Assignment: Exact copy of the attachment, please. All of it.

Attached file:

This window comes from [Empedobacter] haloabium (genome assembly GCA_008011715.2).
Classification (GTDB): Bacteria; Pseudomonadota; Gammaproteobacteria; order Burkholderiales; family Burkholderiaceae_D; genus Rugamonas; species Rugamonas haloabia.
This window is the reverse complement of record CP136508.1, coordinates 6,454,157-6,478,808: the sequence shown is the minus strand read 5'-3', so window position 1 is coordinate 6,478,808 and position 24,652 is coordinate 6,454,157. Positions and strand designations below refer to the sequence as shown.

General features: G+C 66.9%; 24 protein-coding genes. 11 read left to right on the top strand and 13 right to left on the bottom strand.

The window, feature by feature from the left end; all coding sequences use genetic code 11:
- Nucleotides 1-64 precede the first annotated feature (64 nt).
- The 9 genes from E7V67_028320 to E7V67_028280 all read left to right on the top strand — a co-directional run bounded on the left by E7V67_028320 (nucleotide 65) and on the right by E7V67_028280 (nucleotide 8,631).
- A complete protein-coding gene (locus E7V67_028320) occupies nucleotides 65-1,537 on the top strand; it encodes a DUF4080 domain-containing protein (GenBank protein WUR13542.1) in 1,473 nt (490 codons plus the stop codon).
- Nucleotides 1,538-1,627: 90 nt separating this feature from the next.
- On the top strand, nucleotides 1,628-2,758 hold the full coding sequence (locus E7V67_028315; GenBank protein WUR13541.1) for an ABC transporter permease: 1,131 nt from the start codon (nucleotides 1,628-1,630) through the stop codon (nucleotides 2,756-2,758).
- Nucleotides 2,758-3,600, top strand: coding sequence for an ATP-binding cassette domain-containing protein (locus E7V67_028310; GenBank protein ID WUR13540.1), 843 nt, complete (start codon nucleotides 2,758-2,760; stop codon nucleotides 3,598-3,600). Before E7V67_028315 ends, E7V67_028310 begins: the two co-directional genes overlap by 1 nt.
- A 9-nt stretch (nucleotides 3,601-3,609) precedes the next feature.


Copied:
This window comes from [Empedobacter] haloabium (genome assembly GCA_008011715.2).
Classification (GTDB): Bacteria; Pseudomonadota; Gammaproteobacteria; order Burkholderiales; family Burkholderiaceae_D; genus Rugamonas; species Rugamonas haloabia.
This window is the reverse complement of record CP136508.1, coordinates 6,454,157-6,478,808: the sequence shown is the minus strand read 5'-3', so window position 1 is coordinate 6,478,808 and position 24,652 is coordinate 6,454,157. Positions and strand designations below refer to the sequence as shown.

General features: G+C 66.9%; 24 protein-coding genes. 11 read left to right on the top strand and 13 right to left on the bottom strand.

The window, feature by feature from the left end; all coding sequences use genetic code 11:
- Nucleotides 1-64 precede the first annotated feature (64 nt).
- The 9 genes from E7V67_028320 to E7V67_028280 all read left to right on the top strand — a co-directional run bounded on the left by E7V67_028320 (nucleotide 65) and on the right by E7V67_028280 (nucleotide 8,631).
- A complete protein-coding gene (locus E7V67_028320) occupies nucleotides 65-1,537 on the top strand; it encodes a DUF4080 domain-containing protein (GenBank protein WUR13542.1) in 1,473 nt (490 codons plus the stop codon).
- Nucleotides 1,538-1,627: 90 nt separating this feature from the next.
- On the top strand, nucleotides 1,628-2,758 hold the full coding sequence (locus E7V67_028315; GenBank protein WUR13541.1) for an ABC transporter permease: 1,131 nt from the start codon (nucleotides 1,628-1,630) through the stop codon (nucleotides 2,756-2,758).
- Nucleotides 2,758-3,600, top strand: coding sequence for an ATP-binding cassette domain-containing protein (locus E7V67_028310; GenBank protein ID WUR13540.1), 843 nt, complete (start codon nucleotides 2,758-2,760; stop codon nucleotides 3,598-3,600). Before E7V67_028315 ends, E7V67_028310 begins: the two co-directional genes overlap by 1 nt.
- A 9-nt stretch (nucleotides 3,601-3,609) precedes the next feature.